Theorists weigh in on where to hunt dark matter

May 22, 2013 by Lori Ann White
Left panel: Air molecules whiz around at a variety of speeds, and some are very fast. When they collide with both heavy and light elements - for example, xenon (purple) and silicon (orange) - these fast moving particles have enough momentum to affect both nuclei. Right panel: Dark matter particles are moving more slowly and are less able to affect the heavy xenon nucleus. As a result, detectors made from lighter materials like silicon may prove to be more effective at picking up signals of dark matter. Credit: Greg Stewart/SLAC National Accelerator Laboratory

(Phys.org) —Now that it looks like the hunt for the Higgs boson is over, particles of dark matter are at the top of the physics "Most Wanted" list. Dozens of experiments have been searching for them, but often come up with contradictory results.

Theorists from the Kavli Institute for and (KIPAC), a joint SLAC-Stanford institute, believe they've come up with an algorithm – a of how the individual particles behave – that could help narrow the search for these elusive particles, which are thought to make up more than 25 percent of the matter and energy in the universe.

It starts with assumptions, said Yao-Yuan Mao, lead author of a paper published in The Astrophysical Journal that outlines their new search tool. Assumptions are a good starting point when you don't know where to look. A popular assumption about is that it's made up of WIMPs, Weakly Interacting . The "M" in WIMP accounts for gravity's ability to herd these particles around; the "P" and "I" hint at why they're so hard to detect otherwise.

Most dark matter detectors are based on the assumption that, every once in a while, a WIMP must smack into the nucleus of an atom of , making the nucleus vibrate and releasing a signal. Such can be detected. But what that disruption looks like and how often it happens depends on yet more assumptions. How heavy is the dark matter particle? How fast is it moving?

Another common assumption that touches on these issues, said Mao, is that collections of WIMPs behave as an ideal gas, a collection of particles that hang out together and occasionally bounce off each other. Sometimes a lucky bounce gives a particle more energy, sending it zooming off at a greater speed. How often particles pick up more energy and more speed depends on how much you turn up the heat or put on the pressure.

But, as far as scientists can tell, turning up the heat and putting on the pressure doesn't affect WIMPs. Only gravity does.

"The Ideal Gas Law doesn't describe a system of particles, like dark matter , that don't seem to transfer energy to each other," said Mao. This incorrect description can distort the carefully built picture upon which a search for WIMPs is based. In particular, it means predictions of their velocities can be off by a significant amount, but velocities affect what a detector will see.

Mao and his colleagues have used simulations to provide new insight into how fast WIMPs are expected to move.

WIMPs that move fast enough to reach escape velocity and leave the dark matter halo that surrounds the Milky Way take themselves completely out of the hunt. That reduction in the number of WIMPs affects how often one hits the nucleus of an atom in a detector. The remaining WIMPs must be moving more slowly than escape velocity, which affects how hard they can hit. If they hit a detector whose atoms are too massive, the WIMPs bounce off without a sign, like pebbles scattering off a boulder. So the trick is to build a detector out of materials that are a good match for the particle's expected mass and speed.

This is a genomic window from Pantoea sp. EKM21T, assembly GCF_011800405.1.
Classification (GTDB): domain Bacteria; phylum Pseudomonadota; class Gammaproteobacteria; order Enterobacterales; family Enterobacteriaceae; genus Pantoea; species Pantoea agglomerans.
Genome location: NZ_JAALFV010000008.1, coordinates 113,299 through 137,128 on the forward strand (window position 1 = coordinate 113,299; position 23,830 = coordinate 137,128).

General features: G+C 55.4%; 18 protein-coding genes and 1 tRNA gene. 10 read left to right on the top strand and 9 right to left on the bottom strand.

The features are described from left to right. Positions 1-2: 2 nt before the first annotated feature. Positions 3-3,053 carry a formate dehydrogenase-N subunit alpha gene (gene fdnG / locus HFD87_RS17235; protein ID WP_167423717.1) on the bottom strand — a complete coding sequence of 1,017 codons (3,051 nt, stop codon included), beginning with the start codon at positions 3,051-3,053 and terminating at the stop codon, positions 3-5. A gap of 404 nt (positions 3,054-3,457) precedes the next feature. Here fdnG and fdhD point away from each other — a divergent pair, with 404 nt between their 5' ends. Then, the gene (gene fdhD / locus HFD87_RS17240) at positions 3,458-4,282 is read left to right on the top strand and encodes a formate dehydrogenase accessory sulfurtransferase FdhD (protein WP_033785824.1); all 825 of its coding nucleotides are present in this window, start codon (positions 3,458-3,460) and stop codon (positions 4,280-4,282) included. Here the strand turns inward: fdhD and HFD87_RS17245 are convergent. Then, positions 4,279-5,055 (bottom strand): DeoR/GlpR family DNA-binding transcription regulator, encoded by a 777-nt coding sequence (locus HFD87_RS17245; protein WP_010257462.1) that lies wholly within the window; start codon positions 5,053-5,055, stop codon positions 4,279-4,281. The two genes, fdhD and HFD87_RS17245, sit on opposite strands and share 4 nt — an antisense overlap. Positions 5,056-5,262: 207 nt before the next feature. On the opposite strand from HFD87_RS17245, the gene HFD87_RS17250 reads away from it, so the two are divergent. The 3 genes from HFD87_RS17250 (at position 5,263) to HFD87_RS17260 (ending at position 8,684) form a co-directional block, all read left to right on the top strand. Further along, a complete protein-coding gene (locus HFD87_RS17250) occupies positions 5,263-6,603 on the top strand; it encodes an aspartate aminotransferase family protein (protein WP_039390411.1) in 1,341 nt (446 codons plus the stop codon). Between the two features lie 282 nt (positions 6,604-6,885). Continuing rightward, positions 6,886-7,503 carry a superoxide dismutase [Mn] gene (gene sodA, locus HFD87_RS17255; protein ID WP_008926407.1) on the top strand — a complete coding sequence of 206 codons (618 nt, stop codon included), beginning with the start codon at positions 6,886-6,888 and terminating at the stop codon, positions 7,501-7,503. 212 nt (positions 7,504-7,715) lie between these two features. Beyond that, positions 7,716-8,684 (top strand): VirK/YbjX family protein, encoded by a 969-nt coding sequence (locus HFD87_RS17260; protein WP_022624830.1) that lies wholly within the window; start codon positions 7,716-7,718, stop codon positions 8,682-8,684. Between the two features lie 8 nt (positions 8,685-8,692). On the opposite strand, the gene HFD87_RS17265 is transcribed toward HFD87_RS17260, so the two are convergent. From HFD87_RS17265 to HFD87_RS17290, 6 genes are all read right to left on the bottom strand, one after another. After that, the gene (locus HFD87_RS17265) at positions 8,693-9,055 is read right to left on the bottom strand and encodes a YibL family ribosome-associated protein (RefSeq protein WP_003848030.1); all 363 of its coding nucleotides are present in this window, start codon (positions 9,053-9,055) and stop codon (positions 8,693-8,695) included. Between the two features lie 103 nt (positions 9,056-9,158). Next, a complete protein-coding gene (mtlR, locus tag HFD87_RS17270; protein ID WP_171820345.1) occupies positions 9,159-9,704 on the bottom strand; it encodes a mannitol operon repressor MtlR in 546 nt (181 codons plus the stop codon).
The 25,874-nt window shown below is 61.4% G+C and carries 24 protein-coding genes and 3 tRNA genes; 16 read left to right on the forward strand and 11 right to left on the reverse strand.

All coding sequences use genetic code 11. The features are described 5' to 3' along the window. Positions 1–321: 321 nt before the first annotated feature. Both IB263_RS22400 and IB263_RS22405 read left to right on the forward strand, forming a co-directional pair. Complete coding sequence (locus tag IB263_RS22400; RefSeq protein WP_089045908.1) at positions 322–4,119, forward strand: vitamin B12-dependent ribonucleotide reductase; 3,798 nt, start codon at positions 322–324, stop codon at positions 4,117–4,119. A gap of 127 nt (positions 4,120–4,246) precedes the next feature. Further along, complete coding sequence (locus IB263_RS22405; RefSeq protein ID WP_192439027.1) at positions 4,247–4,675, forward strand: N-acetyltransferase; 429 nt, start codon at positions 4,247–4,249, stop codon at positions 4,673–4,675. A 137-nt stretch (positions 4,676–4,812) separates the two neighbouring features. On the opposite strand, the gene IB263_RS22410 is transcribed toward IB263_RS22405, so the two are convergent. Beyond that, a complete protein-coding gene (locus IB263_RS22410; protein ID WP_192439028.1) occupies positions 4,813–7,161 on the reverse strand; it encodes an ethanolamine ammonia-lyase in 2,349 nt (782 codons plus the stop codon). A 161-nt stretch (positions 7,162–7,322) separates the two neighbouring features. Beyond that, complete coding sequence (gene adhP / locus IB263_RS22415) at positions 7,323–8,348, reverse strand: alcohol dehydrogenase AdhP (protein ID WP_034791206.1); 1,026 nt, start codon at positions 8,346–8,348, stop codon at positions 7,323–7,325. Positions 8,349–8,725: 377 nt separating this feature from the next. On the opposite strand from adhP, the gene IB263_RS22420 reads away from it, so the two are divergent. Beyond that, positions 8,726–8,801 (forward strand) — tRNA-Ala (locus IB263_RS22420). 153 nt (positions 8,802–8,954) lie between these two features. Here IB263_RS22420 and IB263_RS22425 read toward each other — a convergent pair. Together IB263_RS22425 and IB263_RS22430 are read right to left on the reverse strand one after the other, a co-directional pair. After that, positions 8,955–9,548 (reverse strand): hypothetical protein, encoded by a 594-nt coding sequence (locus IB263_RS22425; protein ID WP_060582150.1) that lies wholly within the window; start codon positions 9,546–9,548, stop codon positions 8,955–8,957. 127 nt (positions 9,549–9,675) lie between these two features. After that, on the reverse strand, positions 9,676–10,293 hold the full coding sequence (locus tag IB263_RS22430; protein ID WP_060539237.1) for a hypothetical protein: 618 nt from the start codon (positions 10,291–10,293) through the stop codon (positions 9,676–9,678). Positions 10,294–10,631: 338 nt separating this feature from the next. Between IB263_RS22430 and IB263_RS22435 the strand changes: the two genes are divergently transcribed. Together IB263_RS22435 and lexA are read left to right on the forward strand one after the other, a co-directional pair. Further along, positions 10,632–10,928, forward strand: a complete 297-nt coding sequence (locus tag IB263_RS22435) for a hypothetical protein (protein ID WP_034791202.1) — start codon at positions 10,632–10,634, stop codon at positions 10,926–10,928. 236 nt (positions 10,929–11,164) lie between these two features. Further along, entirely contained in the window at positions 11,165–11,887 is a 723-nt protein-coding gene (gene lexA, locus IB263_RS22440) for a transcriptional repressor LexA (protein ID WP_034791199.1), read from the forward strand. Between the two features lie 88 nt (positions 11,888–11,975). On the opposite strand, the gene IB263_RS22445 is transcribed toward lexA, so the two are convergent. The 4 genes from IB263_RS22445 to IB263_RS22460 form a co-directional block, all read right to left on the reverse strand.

As theorist Louis Strigari, another author on the paper, said, "The heavier the WIMP, the more collisions you can detect." But there's a growing suspicion that WIMPs might be as much as 10 times lighter than previously thought. "If WIMPs do have this low mass," said Strigari, "the model used to describe their behavior would have significant effects on an experiment's result."

In fact, Mao, Strigari and Risa Wechsler, a professor at SLAC and Stanford, are now busy interpreting the results of experiments based on their new description, and they believe it explains some of the conflicting results obtained by such experiments as XENON100 (which uses the fairly heavy element xenon as the material for dark matter to smack into) and the Cryogenic Dark Matter Search II, or CDMS II (which took its readings with detectors made from the much lighter element silicon).

KIPAC member Blas Cabrera is a Stanford physics professor and, as a leader of CDMS II, a dark matter hunter from the experimental side. He said the theorists have made an important contribution. "It really emphasizes that, for light-mass , different types of detectors would have different responses," he said.

"I'm actually hoping we can talk the experimental community into using their model," Cabrera added. "It's important to get everyone to agree to use the same parameters so we're comparing apples to apples instead of apples to oranges."

Explore further: Finding faster-than-light particles by weighing them

More information: iopscience.iop.org/0004-637X/764/1/35/

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vacuum-mechanics
1 / 5 (12) May 22, 2013
Now that it looks like the hunt for the Higgs boson is over, particles of dark matter are at the top of the physics "Most Wanted" list. Dozens of experiments have been searching for them, but often come up with contradictory results.